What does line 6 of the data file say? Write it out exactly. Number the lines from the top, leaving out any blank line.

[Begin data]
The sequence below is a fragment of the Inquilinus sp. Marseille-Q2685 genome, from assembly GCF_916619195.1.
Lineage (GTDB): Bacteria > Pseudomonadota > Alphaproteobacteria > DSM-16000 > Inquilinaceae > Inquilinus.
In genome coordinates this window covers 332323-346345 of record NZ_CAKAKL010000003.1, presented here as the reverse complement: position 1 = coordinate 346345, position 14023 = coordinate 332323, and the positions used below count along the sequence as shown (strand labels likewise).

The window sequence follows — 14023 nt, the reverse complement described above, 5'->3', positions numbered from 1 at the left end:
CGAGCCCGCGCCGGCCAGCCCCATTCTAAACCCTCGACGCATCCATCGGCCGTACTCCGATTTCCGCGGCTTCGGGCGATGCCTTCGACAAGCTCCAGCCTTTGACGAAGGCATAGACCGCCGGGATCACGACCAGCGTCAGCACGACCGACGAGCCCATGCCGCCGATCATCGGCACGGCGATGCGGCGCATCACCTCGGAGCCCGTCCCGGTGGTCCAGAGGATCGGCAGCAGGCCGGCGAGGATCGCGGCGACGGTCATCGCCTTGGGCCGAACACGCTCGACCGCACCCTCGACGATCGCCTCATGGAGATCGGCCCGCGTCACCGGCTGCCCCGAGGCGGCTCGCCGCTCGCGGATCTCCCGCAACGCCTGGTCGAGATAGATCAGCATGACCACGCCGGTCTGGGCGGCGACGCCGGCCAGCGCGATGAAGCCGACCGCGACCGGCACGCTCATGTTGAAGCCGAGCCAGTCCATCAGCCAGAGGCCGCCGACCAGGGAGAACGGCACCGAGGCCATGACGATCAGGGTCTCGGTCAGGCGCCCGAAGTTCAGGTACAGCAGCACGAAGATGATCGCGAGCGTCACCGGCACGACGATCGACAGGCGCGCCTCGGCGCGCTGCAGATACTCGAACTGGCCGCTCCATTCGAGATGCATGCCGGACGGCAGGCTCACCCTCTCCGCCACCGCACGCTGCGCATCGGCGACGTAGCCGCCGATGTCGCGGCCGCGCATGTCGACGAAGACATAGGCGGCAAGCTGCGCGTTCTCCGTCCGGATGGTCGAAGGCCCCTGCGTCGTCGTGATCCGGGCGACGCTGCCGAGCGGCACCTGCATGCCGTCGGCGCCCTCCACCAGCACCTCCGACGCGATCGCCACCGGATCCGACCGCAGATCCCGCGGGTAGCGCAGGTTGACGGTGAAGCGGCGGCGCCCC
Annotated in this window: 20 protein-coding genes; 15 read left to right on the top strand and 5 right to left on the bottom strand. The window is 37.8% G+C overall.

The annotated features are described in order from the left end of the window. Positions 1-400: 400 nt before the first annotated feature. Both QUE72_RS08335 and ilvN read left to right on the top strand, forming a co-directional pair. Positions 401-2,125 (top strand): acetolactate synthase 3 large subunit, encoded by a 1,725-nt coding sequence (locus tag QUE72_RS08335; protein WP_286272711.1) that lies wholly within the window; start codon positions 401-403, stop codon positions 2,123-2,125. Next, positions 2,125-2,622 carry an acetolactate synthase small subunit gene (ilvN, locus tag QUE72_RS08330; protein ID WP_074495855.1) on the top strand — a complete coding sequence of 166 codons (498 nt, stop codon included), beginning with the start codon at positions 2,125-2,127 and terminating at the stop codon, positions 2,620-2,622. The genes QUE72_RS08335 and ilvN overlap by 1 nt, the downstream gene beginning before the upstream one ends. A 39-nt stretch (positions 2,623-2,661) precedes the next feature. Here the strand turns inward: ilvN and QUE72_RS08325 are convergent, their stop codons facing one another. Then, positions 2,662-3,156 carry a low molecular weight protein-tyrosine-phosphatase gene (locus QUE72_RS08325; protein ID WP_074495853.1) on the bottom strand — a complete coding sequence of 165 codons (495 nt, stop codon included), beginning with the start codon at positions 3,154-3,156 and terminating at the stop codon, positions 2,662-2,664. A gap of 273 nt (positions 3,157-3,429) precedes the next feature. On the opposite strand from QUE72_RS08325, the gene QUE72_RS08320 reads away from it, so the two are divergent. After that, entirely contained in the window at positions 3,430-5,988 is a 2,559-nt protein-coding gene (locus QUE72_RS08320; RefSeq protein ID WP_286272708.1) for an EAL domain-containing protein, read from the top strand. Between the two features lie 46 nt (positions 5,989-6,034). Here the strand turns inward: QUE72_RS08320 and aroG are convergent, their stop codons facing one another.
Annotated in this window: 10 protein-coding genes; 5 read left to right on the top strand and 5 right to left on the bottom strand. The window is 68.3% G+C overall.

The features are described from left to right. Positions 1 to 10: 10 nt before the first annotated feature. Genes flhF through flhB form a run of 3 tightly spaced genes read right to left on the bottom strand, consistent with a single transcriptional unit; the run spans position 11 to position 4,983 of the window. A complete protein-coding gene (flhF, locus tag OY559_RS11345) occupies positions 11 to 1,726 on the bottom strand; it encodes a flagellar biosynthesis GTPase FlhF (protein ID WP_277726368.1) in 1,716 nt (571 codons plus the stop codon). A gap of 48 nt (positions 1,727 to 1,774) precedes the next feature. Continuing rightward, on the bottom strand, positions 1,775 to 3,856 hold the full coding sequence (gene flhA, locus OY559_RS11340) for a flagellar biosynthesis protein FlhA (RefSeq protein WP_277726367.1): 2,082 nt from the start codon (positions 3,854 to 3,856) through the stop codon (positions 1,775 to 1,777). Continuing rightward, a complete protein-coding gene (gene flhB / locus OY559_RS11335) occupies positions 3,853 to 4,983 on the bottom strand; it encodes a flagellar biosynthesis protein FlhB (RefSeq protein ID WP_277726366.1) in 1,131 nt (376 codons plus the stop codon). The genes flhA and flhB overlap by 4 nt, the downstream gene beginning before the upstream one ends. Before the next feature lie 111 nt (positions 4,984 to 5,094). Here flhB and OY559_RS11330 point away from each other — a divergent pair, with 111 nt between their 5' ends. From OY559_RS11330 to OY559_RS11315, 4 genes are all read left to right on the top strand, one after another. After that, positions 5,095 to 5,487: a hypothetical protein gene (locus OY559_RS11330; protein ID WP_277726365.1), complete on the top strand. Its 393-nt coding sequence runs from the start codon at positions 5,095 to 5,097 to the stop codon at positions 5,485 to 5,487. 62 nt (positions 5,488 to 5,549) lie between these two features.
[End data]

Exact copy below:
Annotated in this window: 20 protein-coding genes; 15 read left to right on the top strand and 5 right to left on the bottom strand. The window is 37.8% G+C overall.